Feeding Support

Placenta encapsulation is a practice that involves processing and encapsulating the placenta after childbirth, creating easy-to-consume capsules. This ancient tradition, rooted in various cultures, has gained popularity in recent years for its potential postpartum benefits. Advocates suggest that consuming placenta capsules may help replenish essential nutrients, regulate hormones, and boost energy levels for new mothers. While research on these claimed benefits is ongoing, placenta encapsulation continues to be a topic of interest and discussion in the realm of postpartum wellness.

Benefits Include:

  1. Nutrient Replenishment: The placenta is rich in essential nutrients like iron, vitamin B6, and protein, which may help replenish a new mother’s nutrient stores after childbirth.
  2. Hormone Regulation: Supporters of placenta encapsulation claim that it can help balance postpartum hormones, potentially alleviating symptoms of postpartum depression and anxiety.
  3. Increased Energy Levels: Some believe that consuming placenta capsules can provide an energy boost during the demanding early days of motherhood.
  4. Improved Milk Supply: There are anecdotal reports that placenta encapsulation may contribute to increased milk production in breastfeeding mothers.
  5. Faster Postpartum Recovery: Advocates suggest that the nutrients in encapsulated placenta may aid in faster healing, reduced postpartum bleeding, and a quicker return to pre-pregnancy weight.
  6. Enhanced Mood and Well-Being: Supporters claim that placenta encapsulation can help stabilize mood and promote a sense of well-being, potentially reducing the risk of postpartum mood disorders.

Placenta encapsulation involves the transformation of the placenta into ingestible pills. At Hearth and Home Midwifery, this process begins with steaming the placenta along with ginger and myrrh, followed by dehydration in a food-grade dehydrator. The resulting placenta powder is then encapsulated for consumption. This encapsulation procedure is typically initiated promptly after birth, allowing the postpartum parent to start ingesting the placenta within a few days.

Within the first 24 hours following birth, the placenta is carefully prepared. It is laid out on a protective surface, and if desired, a print of the placenta can be made. The umbilical cord and amniotic sac are then removed. The placenta undergoes a gentle water rinse and massage. It is then steamed over a stovetop, combining ginger for its warming properties and myrrh for its microbial benefits. After approximately 20 minutes of steaming, the placenta is sliced and placed in a food-grade dehydrator. Optionally, the umbilical cord can also be included to create a keepsake. Once fully dehydrated, the placenta is ground into a fine powder using a food processor. This powder is then carefully encapsulated into size 00 capsules, which are stored in a glass bottle and meant to be kept refrigerated until consumption.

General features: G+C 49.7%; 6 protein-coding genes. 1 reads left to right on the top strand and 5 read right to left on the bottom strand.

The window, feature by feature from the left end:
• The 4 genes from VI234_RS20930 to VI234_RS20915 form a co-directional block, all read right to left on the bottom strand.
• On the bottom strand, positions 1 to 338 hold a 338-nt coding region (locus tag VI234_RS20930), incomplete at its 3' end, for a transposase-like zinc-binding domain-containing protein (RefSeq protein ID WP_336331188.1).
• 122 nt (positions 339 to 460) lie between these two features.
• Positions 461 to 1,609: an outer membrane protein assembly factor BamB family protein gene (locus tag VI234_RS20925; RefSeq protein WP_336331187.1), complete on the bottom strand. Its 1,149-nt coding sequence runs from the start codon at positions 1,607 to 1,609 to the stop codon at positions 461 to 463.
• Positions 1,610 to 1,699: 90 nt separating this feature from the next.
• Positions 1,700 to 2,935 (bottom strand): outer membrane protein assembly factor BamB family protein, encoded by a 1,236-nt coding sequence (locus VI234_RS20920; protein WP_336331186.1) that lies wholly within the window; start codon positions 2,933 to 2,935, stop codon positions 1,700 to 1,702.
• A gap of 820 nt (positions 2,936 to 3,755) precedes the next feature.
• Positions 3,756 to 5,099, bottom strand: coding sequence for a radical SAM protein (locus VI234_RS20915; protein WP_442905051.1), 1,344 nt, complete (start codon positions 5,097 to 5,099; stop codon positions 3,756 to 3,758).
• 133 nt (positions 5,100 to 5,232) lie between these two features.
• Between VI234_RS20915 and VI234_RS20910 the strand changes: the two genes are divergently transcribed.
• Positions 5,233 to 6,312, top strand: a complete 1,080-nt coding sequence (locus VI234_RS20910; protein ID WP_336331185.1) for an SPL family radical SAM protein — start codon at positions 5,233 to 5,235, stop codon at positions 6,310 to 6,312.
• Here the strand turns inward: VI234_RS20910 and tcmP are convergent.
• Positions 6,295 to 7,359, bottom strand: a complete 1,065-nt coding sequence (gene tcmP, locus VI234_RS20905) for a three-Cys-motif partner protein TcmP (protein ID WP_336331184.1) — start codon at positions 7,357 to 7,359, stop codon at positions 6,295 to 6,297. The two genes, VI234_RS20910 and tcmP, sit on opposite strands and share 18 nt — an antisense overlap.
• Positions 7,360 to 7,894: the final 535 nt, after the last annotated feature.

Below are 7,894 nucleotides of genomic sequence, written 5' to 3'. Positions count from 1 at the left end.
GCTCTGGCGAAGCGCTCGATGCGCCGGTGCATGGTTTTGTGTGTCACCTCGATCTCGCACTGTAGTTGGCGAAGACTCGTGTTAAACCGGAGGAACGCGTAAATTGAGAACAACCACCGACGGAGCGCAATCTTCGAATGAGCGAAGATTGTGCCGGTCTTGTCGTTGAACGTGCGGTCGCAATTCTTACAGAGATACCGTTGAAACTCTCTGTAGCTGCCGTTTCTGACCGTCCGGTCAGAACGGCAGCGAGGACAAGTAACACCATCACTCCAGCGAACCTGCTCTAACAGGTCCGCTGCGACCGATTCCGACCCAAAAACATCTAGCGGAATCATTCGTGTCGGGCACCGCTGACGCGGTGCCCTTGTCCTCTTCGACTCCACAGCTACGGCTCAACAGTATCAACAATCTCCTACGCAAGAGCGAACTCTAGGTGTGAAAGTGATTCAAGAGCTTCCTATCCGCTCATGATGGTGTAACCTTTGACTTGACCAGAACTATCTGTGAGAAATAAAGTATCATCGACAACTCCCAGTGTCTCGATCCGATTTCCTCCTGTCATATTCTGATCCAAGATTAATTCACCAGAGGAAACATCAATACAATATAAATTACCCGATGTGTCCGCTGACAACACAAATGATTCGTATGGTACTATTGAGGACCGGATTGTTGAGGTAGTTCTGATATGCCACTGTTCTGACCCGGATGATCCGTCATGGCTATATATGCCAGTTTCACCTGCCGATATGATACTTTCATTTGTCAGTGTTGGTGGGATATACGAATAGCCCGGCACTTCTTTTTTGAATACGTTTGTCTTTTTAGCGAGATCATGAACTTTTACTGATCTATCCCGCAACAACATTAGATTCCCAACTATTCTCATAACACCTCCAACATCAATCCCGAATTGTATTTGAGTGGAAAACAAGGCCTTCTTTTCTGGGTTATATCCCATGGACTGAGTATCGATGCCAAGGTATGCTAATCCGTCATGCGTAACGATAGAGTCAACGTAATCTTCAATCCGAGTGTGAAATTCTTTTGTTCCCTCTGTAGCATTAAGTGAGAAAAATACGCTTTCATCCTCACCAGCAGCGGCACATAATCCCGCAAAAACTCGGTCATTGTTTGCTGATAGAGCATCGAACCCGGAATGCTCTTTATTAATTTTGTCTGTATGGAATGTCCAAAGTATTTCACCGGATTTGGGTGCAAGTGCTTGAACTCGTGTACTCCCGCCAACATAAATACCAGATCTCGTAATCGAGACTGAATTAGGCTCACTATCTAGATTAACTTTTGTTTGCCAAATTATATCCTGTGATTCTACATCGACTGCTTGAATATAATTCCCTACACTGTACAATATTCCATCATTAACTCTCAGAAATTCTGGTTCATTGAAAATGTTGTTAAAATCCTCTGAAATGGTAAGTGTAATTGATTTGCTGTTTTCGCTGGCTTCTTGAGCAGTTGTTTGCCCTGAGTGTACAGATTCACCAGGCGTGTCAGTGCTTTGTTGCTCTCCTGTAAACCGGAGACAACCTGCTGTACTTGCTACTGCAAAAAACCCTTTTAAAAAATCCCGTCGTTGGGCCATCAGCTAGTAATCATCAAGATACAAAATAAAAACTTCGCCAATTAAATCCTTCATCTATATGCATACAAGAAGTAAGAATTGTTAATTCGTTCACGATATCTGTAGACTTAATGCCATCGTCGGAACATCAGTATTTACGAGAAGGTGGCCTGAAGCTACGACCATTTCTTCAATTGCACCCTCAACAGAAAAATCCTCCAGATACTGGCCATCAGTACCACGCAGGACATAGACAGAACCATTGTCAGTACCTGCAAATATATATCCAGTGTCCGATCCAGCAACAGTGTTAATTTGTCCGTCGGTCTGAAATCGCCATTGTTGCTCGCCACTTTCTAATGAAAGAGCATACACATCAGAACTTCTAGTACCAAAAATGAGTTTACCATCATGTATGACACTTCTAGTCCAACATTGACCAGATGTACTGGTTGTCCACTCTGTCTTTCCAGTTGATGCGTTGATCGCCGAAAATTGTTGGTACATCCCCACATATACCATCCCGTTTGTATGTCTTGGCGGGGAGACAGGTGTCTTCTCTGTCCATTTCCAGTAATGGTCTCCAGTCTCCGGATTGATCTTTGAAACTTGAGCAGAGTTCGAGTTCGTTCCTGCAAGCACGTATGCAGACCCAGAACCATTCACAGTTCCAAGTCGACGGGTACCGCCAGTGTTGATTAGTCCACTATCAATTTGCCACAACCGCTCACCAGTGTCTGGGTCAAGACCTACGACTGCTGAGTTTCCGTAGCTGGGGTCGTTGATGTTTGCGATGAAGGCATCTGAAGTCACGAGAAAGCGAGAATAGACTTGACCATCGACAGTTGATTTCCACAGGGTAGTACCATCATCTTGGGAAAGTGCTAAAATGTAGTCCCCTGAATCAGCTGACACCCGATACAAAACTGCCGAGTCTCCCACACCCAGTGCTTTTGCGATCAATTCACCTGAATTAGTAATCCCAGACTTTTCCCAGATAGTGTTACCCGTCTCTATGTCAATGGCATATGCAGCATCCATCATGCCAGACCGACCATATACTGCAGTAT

Things to Consider

  1. Lack of Scientific Evidence: The purported benefits of placenta encapsulation are largely anecdotal, and there is limited scientific research to support these claims. As a result, the effectiveness of this practice remains uncertain.
  2. Potential Health Risks: If not handled, prepared, or stored properly, there is a risk of bacterial contamination, which could lead to infection or illness. It’s crucial to work with a trained and reputable professional to ensure proper sanitation and preparation.
  3. Unregulated Industry: The practice of placenta encapsulation is not standardized or regulated, meaning there may be variability in preparation methods, dosages, and safety measures among providers.
  4. Allergic Reactions or Adverse Effects: Some individuals may have allergies or sensitivities to certain components of the placenta, which could result in adverse reactions.
  5. Psychological Discomfort: For some individuals, the idea of consuming their own placenta may be emotionally or psychologically uncomfortable, and they may find it difficult to overcome the perceived “ick” factor.
  6. Cost: Placenta encapsulation services can be relatively expensive, and it may not be covered by insurance. This cost consideration is an important factor for many families.
  7. Legal Restrictions: In some regions, there may be legal restrictions or requirements regarding the handling and disposal of placentas, which can impact one’s ability to pursue encapsulation.
  8. Limited Shelf Life: Placenta capsules have a finite shelf life, and improper storage can lead to spoilage or reduced potency of the capsules.

Price: $250


  • We will pick up your placenta from your birth location or home, generally within 24 hours after birth
  • The placenta will be prepared based on the Traditional Chinese Medicine technique which includes steaming with lemon, ginger, and jalapeno then dehydrated and encapsulated in size 0 vegetarian capsules
  • You will receive approximately 100 – 125 capsules (depending on the size of your placenta) packaged in a glass jar
  • One “Tree of Life” blood print on artist’s quality paper (additional prints available)
  • When possible, we will prepare an umbilical cord keepsake (heart/spiral/etc.) in an organza bag. 
  • Recommended storage and usage instruction pamphlet
  • Delivery of the completed package to your home, generally within 72 hours of pick-up. Add-on Services:

Add On: Full-Color Tree of Life prints created with food-safe ink $25ea

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